Welsh Country Foods has announced it could be forced to close its lamb processing business after losing its key customer.

A 90-day consultation with workers has started and unions have pledged to do what they can to save jobs.

The plant was purchased by VION Food Group in August 2008. Welsh Country Foods is the major processing facility for Welsh lamb in north Wales, handling 640,000 lambs every year.

This is an extremely difficult day for everyone at Welsh Country Foods following the decision by its key customer to de-list Welsh Country Foods as a supplier. We recognise the impact which this decision will have on the local economy and the community in Anglesey and we are currently in discussions with the retailer to establish if their decision can be overturned and if any steps can be taken to mitigate their decision. Throughout the consultation process we will explore every opportunity to limit any potential job losses which will include attracting new customers to the site or the sale of the business to any interested parties. We will also work with our farmer supply base to minimise any impact that this may have on their activitiesIf the consultation exercise does not reveal a viable way forward for this plant regrettably we will have no other option but to close the site

Prys Morgan from Welsh Country Foods said it was a "difficult day" having to deliver the news to their "committed staff." He said during the consultation period they will be looking for new customers and other options to save the jobs.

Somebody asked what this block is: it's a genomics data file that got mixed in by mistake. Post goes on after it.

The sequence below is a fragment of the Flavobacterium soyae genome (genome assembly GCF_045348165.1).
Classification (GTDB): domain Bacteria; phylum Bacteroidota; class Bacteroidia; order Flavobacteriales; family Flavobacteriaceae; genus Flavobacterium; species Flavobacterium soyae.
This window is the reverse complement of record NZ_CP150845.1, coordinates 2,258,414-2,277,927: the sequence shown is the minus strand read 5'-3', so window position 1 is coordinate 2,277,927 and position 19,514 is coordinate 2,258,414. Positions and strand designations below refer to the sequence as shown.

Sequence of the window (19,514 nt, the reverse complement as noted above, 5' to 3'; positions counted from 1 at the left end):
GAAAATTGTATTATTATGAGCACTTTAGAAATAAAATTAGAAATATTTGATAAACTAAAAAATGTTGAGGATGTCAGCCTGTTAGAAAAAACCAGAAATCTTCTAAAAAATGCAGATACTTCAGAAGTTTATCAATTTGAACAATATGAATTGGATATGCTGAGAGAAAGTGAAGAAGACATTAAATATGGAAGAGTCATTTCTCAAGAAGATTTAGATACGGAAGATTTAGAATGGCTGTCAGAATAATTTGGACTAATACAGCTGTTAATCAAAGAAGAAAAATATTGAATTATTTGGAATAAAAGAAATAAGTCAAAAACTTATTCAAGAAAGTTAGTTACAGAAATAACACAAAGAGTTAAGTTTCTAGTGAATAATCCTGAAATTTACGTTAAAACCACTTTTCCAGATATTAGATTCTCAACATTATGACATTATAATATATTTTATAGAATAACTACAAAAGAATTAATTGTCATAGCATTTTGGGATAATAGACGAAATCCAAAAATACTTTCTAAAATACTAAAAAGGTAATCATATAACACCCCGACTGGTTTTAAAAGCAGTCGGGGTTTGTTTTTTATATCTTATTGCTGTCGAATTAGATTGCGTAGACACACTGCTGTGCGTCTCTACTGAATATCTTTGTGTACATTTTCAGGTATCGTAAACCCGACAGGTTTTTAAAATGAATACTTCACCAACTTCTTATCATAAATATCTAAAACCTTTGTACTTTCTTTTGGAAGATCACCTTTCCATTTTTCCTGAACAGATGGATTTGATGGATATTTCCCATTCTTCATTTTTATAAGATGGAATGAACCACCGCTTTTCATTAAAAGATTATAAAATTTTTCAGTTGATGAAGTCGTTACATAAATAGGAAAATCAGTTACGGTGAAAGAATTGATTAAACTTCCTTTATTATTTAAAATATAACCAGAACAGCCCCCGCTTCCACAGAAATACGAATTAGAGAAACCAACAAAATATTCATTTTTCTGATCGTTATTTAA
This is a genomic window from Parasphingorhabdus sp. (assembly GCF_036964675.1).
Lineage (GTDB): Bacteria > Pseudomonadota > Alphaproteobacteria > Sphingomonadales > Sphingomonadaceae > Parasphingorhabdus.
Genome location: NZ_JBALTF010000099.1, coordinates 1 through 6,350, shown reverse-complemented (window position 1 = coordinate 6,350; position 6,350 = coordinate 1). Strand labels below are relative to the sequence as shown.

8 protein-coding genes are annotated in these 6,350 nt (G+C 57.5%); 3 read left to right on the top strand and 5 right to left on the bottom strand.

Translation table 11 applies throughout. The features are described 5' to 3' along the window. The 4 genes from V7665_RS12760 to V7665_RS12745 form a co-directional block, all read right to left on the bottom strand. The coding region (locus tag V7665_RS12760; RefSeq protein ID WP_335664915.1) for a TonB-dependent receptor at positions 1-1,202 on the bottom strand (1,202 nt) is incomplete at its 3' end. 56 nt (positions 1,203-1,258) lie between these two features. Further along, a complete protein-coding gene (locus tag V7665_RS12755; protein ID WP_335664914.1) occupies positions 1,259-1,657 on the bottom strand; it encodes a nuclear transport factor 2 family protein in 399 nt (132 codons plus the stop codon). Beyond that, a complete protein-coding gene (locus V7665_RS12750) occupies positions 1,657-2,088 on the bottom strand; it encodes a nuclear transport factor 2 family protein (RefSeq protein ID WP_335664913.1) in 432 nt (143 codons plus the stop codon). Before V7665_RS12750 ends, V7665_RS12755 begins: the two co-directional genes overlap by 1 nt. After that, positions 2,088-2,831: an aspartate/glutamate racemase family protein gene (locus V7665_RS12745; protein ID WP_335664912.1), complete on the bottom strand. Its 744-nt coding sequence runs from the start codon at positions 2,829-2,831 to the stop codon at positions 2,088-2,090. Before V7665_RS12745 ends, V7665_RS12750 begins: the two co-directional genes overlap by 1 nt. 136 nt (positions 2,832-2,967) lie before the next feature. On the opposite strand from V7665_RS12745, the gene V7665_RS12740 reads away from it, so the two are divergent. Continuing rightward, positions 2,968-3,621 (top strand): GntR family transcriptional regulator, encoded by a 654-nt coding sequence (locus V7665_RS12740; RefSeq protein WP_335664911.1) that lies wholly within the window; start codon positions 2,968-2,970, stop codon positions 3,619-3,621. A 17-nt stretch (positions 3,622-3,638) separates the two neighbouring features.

Anglesey councillor Eric Jones said the news will have a "tremendous effect" on the local economy. He said Anglesey has lost a lot of work over the years, but he cannot recall any new jobs coming into the area.

Ieuan Wyn Jones AM for Ynys Môn has described the news as a "massive blow" to the local workforce and the Anglesey's economy.

The former leader of Plaid Cymru says he will be raising the issue with the Deputy Minister for Agriculture Alun Davies AM in the Assembly early next week.

We must do everything we can to try to keep these jobs. Our immediate priority is to try to sell the business as a going concern. I will also be meeting the farming unions on the island to discuss the impact on the agricultural industry. The potential loss of this abattoir will be devastating for local farmers in North West Wales given that there are no large plants nearby. This may well have an impact on prices as competition will be reduced.

Unite has pledged to work "strenuously" to see if the 350 jobs under threat at Welsh Country Foods can be saved.

Unite national officer, Julia Long described the announcement as "desperately sad news" and said the knock-on effect for the local economy could be "severe."

Jamie Pritchard, the Unite officer at Welsh Country Foods, spoke to ITV Wales after the news broke:

Following a strategic review of our lamb business we have taken the decision to serve notice on our supply relationship with Vion-owned Welsh Country Foods, Gaerwen Anglesey. This decision was not taken lightly, however we feel it is an opportune time to review our lamb sourcing to meet the changing needs of our customers. We have built a strong relationship with Welsh lamb farmers and we remain committed to sourcing lamb from the country.

The Welsh Government will be discussing this development with the chairman of VION UK Ltd early next week and will also engage with the site’s key customer to ensure that there is a clear understanding that Welsh Country Foods has the full support of the Welsh Government. This announcement comes at a time when the company is determining its future direction in light of the decision by its parent company to sell all UK assets. The Welsh Government has a well established relationship with VION UK Ltd, and will continue to discuss these sensitive commercial matters with the company for the foreseeable future

For the full report by Rob Shelley, see below: